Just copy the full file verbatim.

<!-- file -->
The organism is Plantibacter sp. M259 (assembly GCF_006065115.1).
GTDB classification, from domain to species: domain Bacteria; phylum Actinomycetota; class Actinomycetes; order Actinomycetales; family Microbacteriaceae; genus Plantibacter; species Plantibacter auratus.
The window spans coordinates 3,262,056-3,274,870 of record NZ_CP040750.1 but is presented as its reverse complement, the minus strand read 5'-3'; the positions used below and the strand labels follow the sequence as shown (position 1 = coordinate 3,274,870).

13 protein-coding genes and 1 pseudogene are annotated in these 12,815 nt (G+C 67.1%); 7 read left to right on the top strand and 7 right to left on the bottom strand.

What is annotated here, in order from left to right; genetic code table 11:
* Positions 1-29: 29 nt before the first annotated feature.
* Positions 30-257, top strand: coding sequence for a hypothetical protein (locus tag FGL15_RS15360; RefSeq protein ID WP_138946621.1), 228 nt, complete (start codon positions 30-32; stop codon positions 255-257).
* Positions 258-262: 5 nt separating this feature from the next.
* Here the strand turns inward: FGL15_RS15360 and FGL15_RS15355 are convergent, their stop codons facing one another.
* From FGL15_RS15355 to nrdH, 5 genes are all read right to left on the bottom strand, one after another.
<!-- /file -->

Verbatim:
The organism is Plantibacter sp. M259 (assembly GCF_006065115.1).
GTDB classification, from domain to species: domain Bacteria; phylum Actinomycetota; class Actinomycetes; order Actinomycetales; family Microbacteriaceae; genus Plantibacter; species Plantibacter auratus.
The window spans coordinates 3,262,056-3,274,870 of record NZ_CP040750.1 but is presented as its reverse complement, the minus strand read 5'-3'; the positions used below and the strand labels follow the sequence as shown (position 1 = coordinate 3,274,870).

13 protein-coding genes and 1 pseudogene are annotated in these 12,815 nt (G+C 67.1%); 7 read left to right on the top strand and 7 right to left on the bottom strand.

What is annotated here, in order from left to right; genetic code table 11:
* Positions 1-29: 29 nt before the first annotated feature.
* Positions 30-257, top strand: coding sequence for a hypothetical protein (locus tag FGL15_RS15360; RefSeq protein ID WP_138946621.1), 228 nt, complete (start codon positions 30-32; stop codon positions 255-257).
* Positions 258-262: 5 nt separating this feature from the next.
* Here the strand turns inward: FGL15_RS15360 and FGL15_RS15355 are convergent, their stop codons facing one another.
* From FGL15_RS15355 to nrdH, 5 genes are all read right to left on the bottom strand, one after another.